The marine dredging industry is digging up six billion tonnes per year, the equivalent of more than one million dump trucks per day, according to a report by the UN Environment Programme (UNEP). This is significantly impacting biodiversity and coastal communities.
Data analysed for the years 2012-19 shows the scale of dredging is growing.
The world is approaching the natural replenishment rate of 10 to 16 billion tonnes per year which is needed by rivers to maintain coastal and marine ecosystem structure and function.
This is especially concerning for regions where dredging is more intense and extraction already substantially surpasses the sediment budget from land to sea.
How is it tracked?
• Marine Sand Watch — the first-ever global data platform on sand and other sediment extraction — tracks and monitors dredging activities of sand, clay, silt, gravel, and rock in the world’s marine environment, including hotspots like the North Sea, South East Asia, and the East Coast of the United States.
• Developed by GRID-Geneva, a centre for analytics within the UN Environment Programme (UNEP), the platform uses Automatic Identification System (AIS) signals from vessels and Artificial Intelligence (AI) to identify the operations of dredging vessels.
• The platform provides information on areas used for sand extraction (sand concessions), areas of capital and maintenance dredging, sand trading ports/hubs, number of vessels and operators, and extraction of sediment and other types of activities by countries with Exclusive Economic Zones.
• The Marine Sand Watch cannot yet detect artisanal and very small-scale mining along very shallow coastlines, despite its intensity in some regions.
Sand is world’s second-most exploited resource
• Sand, gravel, crushed stone and aggregates (sand resources) are the second-most exploited natural resource in the world after water, earning it the nickname “the new gold”.
• Sand has been extracted from beaches, coastal dunes and watercourses at an accelerating pace in the past 20 years, with the two leading drivers being sand’s use as aggregate in concrete, and for beach reconstruction to protect coastal property.
• In 2019, demand for sand reached 50 billion tonnes per year. Fifty billion tonnes of sand is enough to build a wall 27 metres wide and 27 metres high around planet Earth.
• Sand is critical to economic development, needed to produce concrete and build vital infrastructure ranging from homes and roads to hospitals. Sand is the key raw material in the concrete, asphalt and glass that build our infrastructure.
• By providing habitats and breeding grounds for diverse flora and fauna, sand also plays a vital function in supporting biodiversity, including marine plants that act as carbon sinks or filter water.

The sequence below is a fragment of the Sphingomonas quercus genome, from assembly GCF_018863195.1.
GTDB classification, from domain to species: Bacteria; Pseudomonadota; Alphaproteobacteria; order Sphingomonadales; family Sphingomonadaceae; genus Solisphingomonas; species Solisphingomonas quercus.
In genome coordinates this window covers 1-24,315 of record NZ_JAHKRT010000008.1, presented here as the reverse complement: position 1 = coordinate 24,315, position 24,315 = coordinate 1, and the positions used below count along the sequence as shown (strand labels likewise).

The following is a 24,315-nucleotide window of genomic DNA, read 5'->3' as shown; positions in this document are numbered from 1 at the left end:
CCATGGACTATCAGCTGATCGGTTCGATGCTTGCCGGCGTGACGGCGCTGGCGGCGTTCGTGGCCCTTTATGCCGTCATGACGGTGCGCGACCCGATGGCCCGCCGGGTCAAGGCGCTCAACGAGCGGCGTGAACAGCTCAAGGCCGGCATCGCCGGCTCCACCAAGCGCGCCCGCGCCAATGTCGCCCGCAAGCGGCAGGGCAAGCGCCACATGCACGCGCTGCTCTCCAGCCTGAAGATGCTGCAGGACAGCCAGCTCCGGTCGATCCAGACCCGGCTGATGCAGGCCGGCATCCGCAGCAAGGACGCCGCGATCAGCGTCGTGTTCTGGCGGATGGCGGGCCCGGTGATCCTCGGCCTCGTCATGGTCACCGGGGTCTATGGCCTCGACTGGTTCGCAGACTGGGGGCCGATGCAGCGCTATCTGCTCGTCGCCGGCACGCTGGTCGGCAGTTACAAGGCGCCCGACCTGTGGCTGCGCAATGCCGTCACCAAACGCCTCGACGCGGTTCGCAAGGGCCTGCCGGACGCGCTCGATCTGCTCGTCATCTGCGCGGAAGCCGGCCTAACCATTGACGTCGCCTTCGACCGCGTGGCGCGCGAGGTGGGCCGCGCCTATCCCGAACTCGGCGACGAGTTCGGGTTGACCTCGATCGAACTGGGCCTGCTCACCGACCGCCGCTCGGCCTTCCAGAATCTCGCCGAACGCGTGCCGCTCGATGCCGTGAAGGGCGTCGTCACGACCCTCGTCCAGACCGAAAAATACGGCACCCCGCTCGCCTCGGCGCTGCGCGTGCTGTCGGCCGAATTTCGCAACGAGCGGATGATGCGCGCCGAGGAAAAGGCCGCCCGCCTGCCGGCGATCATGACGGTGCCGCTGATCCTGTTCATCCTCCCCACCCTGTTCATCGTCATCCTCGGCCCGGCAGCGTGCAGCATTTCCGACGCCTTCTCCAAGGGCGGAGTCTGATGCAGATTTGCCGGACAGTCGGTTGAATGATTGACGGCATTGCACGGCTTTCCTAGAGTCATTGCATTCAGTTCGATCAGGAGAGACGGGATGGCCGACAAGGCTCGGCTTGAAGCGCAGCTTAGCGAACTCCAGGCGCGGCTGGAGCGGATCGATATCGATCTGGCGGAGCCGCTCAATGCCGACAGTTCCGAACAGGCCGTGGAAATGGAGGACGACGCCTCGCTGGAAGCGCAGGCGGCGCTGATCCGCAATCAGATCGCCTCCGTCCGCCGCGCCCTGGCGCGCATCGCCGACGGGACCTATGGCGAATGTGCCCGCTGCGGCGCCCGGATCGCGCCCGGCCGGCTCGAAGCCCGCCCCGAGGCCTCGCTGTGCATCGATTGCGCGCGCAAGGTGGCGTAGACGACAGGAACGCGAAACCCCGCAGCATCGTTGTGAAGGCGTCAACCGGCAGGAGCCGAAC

• The resource is crucial to achieving the Sustainable Development Goals (SDGs) and tackling the triple planetary crisis of climate change, pollution and biodiversity loss.
• However, it is being used faster than it can be naturally replenished, so its responsible management is crucial.
• Despite the strategic importance of sand, its extraction, sourcing, use, and management remain largely ungoverned in many regions of the world.
• International practices and regulatory frameworks vary widely. Some countries – including Indonesia, Thailand, Malaysia, Vietnam, and Cambodia – have banned marine sand export in the last 20 years, while others lack any legislation and/or effective monitoring programmes.
Impacts of sand mining
• Sand mining causes environmental, social and economic damages worldwide.
• Current rates of sand extraction exceed natural replenishment rates, leaving mined ecosystems very slow or even unable to recover. Sand mining changes how waterways flow and flood, threatens water security and lowers groundwater capacity, in turn raising water costs for local communities.
• It causes habitat loss and reduced biodiversity (especially for aquatic ecosystems), also contributing to climate change through the sand extraction process.
• The resulting erosion removes protection against coastal hazards, such as hurricanes, and extreme waves, and threatens critical infrastructure such as roads and railways. Sand extraction also damages coastal scenery which is necessary for tourism.
• Illegal mining and trade create an atmosphere of corruption in many coastal societies, leading to the creation of violent social groups (sand mafias).
• Sand extraction puts coastal and seabed ecosystems at risk, including marine biodiversity affected by water turbidity and changes in nutrient availability and noise pollution.
• Coastal or near-shore extraction can also affect the salinisation of aquifers and future tourist development.
Regulation of sand mining in India
• Sand is a minor mineral under Section 3(e) of the Mines and Minerals (Development & Regulation) Act, 1957 (MMDR Act).
• Section 15 of the MMDR Act empowers the state governments for making rules for regulating the grant of quarry leases, mining leases or other mineral concessions in respect of minor minerals and for purposes connected therewith.
• Hence, the regulation of minor minerals comes under the legislative and administrative domain of the state governments.
• Section 23C of the MMDR Act empowers the state governments to make rules for preventing illegal mining, transportation and storage of minerals and for the purposes connected therewith.
• The ministry of mines has prepared a ‘Sand Mining Framework’ in consultation with mining departments of the states incorporating best practices amongst states with the objectives of sustainability, availability, affordability and transparency in sand mining.
• The ‘Sand Mining Framework’ has been circulated to all state governments for necessary action. Moreover, the ministry of environment, forest & climate change has issued Sustainable Sand Mining Management Guidelines, 2016 which addresses the issues relating to regulation of sand mining.